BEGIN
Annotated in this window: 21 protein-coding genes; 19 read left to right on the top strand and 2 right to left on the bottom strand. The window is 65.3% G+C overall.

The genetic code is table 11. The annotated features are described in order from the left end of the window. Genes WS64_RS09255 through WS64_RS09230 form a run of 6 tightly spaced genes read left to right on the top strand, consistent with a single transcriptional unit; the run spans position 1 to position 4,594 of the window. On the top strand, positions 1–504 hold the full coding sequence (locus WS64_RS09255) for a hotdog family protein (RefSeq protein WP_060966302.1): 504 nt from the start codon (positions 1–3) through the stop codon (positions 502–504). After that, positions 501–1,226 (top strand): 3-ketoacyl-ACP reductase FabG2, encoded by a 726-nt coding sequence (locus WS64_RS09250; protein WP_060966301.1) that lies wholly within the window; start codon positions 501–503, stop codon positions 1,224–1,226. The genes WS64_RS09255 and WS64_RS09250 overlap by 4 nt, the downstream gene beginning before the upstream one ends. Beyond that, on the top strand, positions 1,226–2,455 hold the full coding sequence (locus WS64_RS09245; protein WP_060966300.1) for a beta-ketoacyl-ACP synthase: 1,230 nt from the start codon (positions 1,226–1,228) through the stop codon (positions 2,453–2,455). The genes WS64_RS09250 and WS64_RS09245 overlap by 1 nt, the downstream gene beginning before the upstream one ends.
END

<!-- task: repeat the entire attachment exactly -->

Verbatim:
Annotated in this window: 21 protein-coding genes; 19 read left to right on the top strand and 2 right to left on the bottom strand. The window is 65.3% G+C overall.

The genetic code is table 11. The annotated features are described in order from the left end of the window. Genes WS64_RS09255 through WS64_RS09230 form a run of 6 tightly spaced genes read left to right on the top strand, consistent with a single transcriptional unit; the run spans position 1 to position 4,594 of the window. On the top strand, positions 1–504 hold the full coding sequence (locus WS64_RS09255) for a hotdog family protein (RefSeq protein WP_060966302.1): 504 nt from the start codon (positions 1–3) through the stop codon (positions 502–504). After that, positions 501–1,226 (top strand): 3-ketoacyl-ACP reductase FabG2, encoded by a 726-nt coding sequence (locus WS64_RS09250; protein WP_060966301.1) that lies wholly within the window; start codon positions 501–503, stop codon positions 1,224–1,226. The genes WS64_RS09255 and WS64_RS09250 overlap by 4 nt, the downstream gene beginning before the upstream one ends. Beyond that, on the top strand, positions 1,226–2,455 hold the full coding sequence (locus WS64_RS09245; protein WP_060966300.1) for a beta-ketoacyl-ACP synthase: 1,230 nt from the start codon (positions 1,226–1,228) through the stop codon (positions 2,453–2,455). The genes WS64_RS09250 and WS64_RS09245 overlap by 1 nt, the downstream gene beginning before the upstream one ends.